This must be real, because it’s just too absurd for fiction.  Fannie and Freddie, the giant enterprises, formerly quasi-private and now wholly-owned by the US Treasury, presently funding roughly three-fourths of all domestic residential real estate mortgages, are receiving subsidies from the Treasury in order to pay dividends.  To the Treasury.

In an article in the Wall Street Journal, the money carousel is explained:

For the first time since the financial crisis, Fannie Mae and Freddie Mac are showing glimmers of profitability. But the two mortgage behemoths still ask the Treasury Department every quarter for billions of dollars in cash, most of it going right back out the door to pay dividends to the same U.S. agency.

The requirement that both companies pay a 10% dividend on preferred shares—which the U.S. government receives for its infusions after taking over Fannie and Freddie in 2008—costs them about $15 billion a year at the current rate. In the last two quarters, the firms have paid $7.5 billion in total dividend payments, while receiving injections of $5.7 billion to help keep them in business.

Incredibly, the Treasury justifies this silliness by claiming that they are doing it to repay the taxpayers:

U.S. officials have said those payments are an appropriate way to repay taxpayers.

Seriously, I couldn’t make this up if I tried.

Do these unnamed U.S. officials have any idea from where it is that the US Treasury gets its funds to lend to the former GSE’s so that they can pay dividends to the US Treasury?  The thing about representative democracies is that of all the entities present and accounted for during negotiations about policy, the taxpayers are routinely left out.  Of course the US taxpayer is funding the Treasury that is funding the GSE’s.  The Treasury collects taxes or issues debt (future taxation) to subsidize the GSE’s, then takes a goodly portion of it back as dividends, making it appear that its “investment” in itself (the GSE’s are functionally now just US government agencies) is profitable.  Now I see how the “investments” in GM, GMAC (now Ally), AIG, et al, are turning such a great profit for the taxpayers.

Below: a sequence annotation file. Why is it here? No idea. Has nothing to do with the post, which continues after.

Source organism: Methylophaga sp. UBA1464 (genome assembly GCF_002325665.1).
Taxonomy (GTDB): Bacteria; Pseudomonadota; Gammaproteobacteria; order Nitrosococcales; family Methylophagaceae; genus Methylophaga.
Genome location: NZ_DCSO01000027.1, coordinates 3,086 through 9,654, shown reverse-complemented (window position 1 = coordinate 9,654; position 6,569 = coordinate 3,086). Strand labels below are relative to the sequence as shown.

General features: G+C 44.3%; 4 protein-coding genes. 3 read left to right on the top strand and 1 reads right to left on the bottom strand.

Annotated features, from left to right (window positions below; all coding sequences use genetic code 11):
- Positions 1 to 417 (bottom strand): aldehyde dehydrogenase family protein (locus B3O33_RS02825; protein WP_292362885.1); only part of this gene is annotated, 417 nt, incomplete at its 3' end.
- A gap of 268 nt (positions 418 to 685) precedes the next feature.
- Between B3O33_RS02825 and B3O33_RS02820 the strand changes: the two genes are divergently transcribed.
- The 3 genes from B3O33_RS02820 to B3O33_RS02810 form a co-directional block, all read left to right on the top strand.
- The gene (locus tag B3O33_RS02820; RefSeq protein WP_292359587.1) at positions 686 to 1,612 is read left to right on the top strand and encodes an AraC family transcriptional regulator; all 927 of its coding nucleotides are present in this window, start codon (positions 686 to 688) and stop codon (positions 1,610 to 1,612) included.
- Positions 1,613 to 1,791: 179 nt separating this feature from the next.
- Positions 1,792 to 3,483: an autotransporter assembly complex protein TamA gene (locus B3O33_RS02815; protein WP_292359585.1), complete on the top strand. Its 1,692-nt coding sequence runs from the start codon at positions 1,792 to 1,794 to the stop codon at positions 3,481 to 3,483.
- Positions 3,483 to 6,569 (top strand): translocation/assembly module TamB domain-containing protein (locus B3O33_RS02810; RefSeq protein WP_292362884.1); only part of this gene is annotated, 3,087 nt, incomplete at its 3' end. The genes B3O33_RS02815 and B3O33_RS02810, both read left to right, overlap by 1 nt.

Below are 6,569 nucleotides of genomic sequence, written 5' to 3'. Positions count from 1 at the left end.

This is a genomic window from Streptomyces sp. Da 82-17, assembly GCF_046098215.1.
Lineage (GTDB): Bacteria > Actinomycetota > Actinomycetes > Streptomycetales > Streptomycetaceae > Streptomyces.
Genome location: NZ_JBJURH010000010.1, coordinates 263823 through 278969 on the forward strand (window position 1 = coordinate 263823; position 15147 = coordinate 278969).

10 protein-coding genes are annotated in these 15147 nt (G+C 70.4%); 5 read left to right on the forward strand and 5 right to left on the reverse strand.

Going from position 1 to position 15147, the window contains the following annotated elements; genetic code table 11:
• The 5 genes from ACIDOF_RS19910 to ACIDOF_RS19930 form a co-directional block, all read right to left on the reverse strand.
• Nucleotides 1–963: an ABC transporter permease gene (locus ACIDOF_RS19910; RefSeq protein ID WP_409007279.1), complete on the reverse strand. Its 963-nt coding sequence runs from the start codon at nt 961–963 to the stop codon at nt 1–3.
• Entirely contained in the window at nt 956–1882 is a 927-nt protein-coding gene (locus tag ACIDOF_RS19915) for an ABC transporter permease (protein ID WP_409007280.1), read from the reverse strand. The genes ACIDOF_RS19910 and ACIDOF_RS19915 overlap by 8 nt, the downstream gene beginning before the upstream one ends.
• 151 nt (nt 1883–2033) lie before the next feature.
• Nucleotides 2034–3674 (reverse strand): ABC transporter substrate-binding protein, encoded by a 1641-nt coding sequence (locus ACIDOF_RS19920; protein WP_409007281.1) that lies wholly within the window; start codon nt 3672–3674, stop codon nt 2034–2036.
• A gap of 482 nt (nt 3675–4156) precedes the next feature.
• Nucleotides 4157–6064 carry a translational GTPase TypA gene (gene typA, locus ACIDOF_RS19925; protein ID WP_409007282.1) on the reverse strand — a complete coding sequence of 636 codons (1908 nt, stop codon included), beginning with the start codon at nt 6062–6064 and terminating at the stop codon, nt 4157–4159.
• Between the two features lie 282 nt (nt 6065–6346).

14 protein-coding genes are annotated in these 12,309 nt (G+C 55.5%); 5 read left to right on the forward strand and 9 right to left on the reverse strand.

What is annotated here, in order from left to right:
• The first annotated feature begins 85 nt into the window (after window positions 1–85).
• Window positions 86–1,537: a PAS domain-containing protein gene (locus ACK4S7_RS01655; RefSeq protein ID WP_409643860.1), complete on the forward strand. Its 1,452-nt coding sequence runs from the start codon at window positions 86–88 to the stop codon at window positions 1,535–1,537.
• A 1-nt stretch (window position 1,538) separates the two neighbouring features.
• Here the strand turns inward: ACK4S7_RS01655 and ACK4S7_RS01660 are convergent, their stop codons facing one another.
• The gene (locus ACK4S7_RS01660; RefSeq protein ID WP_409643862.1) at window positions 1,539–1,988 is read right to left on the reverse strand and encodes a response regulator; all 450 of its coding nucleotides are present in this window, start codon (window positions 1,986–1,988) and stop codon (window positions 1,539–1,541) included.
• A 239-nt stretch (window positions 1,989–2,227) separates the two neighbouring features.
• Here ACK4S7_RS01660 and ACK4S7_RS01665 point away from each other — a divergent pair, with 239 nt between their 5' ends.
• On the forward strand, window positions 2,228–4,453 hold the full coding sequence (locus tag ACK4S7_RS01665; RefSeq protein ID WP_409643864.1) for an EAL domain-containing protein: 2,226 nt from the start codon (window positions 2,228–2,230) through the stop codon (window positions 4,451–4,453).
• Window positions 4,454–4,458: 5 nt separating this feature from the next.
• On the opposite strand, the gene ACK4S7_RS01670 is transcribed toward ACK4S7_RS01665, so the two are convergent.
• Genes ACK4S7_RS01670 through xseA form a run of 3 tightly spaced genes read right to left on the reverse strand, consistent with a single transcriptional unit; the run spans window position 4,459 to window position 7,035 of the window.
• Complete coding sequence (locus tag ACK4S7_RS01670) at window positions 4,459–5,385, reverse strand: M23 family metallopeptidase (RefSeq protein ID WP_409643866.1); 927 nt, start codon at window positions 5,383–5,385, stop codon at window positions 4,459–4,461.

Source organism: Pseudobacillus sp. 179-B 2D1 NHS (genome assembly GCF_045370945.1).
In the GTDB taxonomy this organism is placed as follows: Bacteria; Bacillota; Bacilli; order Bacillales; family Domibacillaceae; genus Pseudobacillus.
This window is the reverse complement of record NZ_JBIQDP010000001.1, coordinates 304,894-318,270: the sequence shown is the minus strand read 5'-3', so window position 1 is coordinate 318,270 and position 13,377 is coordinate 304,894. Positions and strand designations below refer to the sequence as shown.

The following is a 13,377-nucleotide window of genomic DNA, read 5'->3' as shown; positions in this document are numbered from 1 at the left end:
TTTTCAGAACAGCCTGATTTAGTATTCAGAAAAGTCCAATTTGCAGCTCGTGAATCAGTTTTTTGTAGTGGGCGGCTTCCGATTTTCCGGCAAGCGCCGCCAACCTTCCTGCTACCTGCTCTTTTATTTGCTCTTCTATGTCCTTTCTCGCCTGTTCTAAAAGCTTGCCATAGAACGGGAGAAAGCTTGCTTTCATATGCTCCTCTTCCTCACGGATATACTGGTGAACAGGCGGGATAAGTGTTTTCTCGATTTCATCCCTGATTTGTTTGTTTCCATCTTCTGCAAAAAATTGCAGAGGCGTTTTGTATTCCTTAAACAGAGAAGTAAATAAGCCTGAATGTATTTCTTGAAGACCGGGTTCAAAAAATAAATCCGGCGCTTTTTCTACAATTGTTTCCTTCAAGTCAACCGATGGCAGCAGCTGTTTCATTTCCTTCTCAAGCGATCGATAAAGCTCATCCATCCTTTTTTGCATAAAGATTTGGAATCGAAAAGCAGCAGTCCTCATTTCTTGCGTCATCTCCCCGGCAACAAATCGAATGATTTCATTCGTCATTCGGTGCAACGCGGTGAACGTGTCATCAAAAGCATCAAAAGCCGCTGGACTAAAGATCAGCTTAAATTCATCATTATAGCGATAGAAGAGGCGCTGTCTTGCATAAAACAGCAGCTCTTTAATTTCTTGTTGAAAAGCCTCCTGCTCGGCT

What the ongoing subsidy to the housing market by the US Treasury represents is little more than a transfer payment from those without residential real estate mortgages to those that have them.  Since the majority of people use mortgages to buy their homes, it represents a transfer payment from the minority that don’t (including non-homeowning entities like corporations and renters) to a majority that do.  If this represents the best of democracy in action, it is little wonder that Plato and Aristotle abhorred it in ancient Athens.

That US officials apparently believe this money carousel represents anything more than, well,  a money carousel, and are willing to publicly pretend that it is something else shows that the human capacity for rationalization knows no bounds.   In a closed system, such as the space in which the Treasury and the GSE’s coexist, it makes no difference under which account the matter and energy of the system is placed.  What matters is additions and deletions to the system, and the only entity making any additions to the Treasury/GSE system is the US taxpayer.

The way to make the GSE’s profitable for the taxpayers is to end the subsidies now, and decrease tax rates accordingly–a virtual impossibility since doing so would also eliminate the residential mortgage subsidy to the majority of homeowners with a mortgage.  Instead, those benefiting from the subsidy will howl that the subsidies represent taxpayer profits, which is precisely why US officials make their absurd claims–to win the political argument.  Political arguments are never about discovering truth.  Instead, they are about which side can most effectively obscure truth such that its side wins. 

A Fannie Mae/Freddie Mac funded mortgage represents a Byzantine shuffling of money whose only purpose is obscuring the truth.